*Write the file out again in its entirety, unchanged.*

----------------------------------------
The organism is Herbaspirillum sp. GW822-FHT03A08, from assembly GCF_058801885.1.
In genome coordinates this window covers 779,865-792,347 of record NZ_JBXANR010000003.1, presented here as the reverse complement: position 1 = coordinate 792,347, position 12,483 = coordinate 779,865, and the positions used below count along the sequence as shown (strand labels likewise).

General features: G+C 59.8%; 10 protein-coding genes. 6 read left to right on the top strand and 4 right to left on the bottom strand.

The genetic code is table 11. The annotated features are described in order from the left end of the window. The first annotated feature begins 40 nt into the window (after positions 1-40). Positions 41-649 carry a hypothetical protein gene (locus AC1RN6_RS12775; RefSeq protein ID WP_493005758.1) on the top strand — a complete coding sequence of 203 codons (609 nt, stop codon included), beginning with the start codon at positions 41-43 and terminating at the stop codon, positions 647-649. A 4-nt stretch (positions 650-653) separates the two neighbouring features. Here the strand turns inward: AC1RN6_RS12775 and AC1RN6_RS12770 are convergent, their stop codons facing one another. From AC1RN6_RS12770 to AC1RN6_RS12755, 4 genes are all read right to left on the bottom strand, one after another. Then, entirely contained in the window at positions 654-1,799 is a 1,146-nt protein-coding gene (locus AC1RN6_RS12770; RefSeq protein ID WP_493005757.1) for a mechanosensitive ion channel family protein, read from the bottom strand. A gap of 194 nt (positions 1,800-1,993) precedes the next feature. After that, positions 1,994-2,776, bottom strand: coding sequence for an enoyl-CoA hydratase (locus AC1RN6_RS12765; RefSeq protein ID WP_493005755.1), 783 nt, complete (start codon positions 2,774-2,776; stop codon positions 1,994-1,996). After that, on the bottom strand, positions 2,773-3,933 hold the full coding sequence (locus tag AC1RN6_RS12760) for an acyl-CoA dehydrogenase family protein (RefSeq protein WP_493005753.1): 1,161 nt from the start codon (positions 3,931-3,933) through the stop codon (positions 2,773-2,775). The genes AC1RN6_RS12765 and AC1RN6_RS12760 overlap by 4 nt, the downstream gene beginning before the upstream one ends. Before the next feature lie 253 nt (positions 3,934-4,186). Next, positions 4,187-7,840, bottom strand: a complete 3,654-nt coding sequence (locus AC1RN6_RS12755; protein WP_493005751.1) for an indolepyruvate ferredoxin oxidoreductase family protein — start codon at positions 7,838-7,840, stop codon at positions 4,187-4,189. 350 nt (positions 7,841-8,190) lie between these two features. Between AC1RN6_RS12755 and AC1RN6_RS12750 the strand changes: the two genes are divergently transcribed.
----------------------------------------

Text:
The organism is Herbaspirillum sp. GW822-FHT03A08, from assembly GCF_058801885.1.
In genome coordinates this window covers 779,865-792,347 of record NZ_JBXANR010000003.1, presented here as the reverse complement: position 1 = coordinate 792,347, position 12,483 = coordinate 779,865, and the positions used below count along the sequence as shown (strand labels likewise).

General features: G+C 59.8%; 10 protein-coding genes. 6 read left to right on the top strand and 4 right to left on the bottom strand.

The genetic code is table 11. The annotated features are described in order from the left end of the window. The first annotated feature begins 40 nt into the window (after positions 1-40). Positions 41-649 carry a hypothetical protein gene (locus AC1RN6_RS12775; RefSeq protein ID WP_493005758.1) on the top strand — a complete coding sequence of 203 codons (609 nt, stop codon included), beginning with the start codon at positions 41-43 and terminating at the stop codon, positions 647-649. A 4-nt stretch (positions 650-653) separates the two neighbouring features. Here the strand turns inward: AC1RN6_RS12775 and AC1RN6_RS12770 are convergent, their stop codons facing one another. From AC1RN6_RS12770 to AC1RN6_RS12755, 4 genes are all read right to left on the bottom strand, one after another. Then, entirely contained in the window at positions 654-1,799 is a 1,146-nt protein-coding gene (locus AC1RN6_RS12770; RefSeq protein ID WP_493005757.1) for a mechanosensitive ion channel family protein, read from the bottom strand. A gap of 194 nt (positions 1,800-1,993) precedes the next feature. After that, positions 1,994-2,776, bottom strand: coding sequence for an enoyl-CoA hydratase (locus AC1RN6_RS12765; RefSeq protein ID WP_493005755.1), 783 nt, complete (start codon positions 2,774-2,776; stop codon positions 1,994-1,996). After that, on the bottom strand, positions 2,773-3,933 hold the full coding sequence (locus tag AC1RN6_RS12760) for an acyl-CoA dehydrogenase family protein (RefSeq protein WP_493005753.1): 1,161 nt from the start codon (positions 3,931-3,933) through the stop codon (positions 2,773-2,775). The genes AC1RN6_RS12765 and AC1RN6_RS12760 overlap by 4 nt, the downstream gene beginning before the upstream one ends. Before the next feature lie 253 nt (positions 3,934-4,186). Next, positions 4,187-7,840, bottom strand: a complete 3,654-nt coding sequence (locus AC1RN6_RS12755; protein WP_493005751.1) for an indolepyruvate ferredoxin oxidoreductase family protein — start codon at positions 7,838-7,840, stop codon at positions 4,187-4,189. 350 nt (positions 7,841-8,190) lie between these two features. Between AC1RN6_RS12755 and AC1RN6_RS12750 the strand changes: the two genes are divergently transcribed.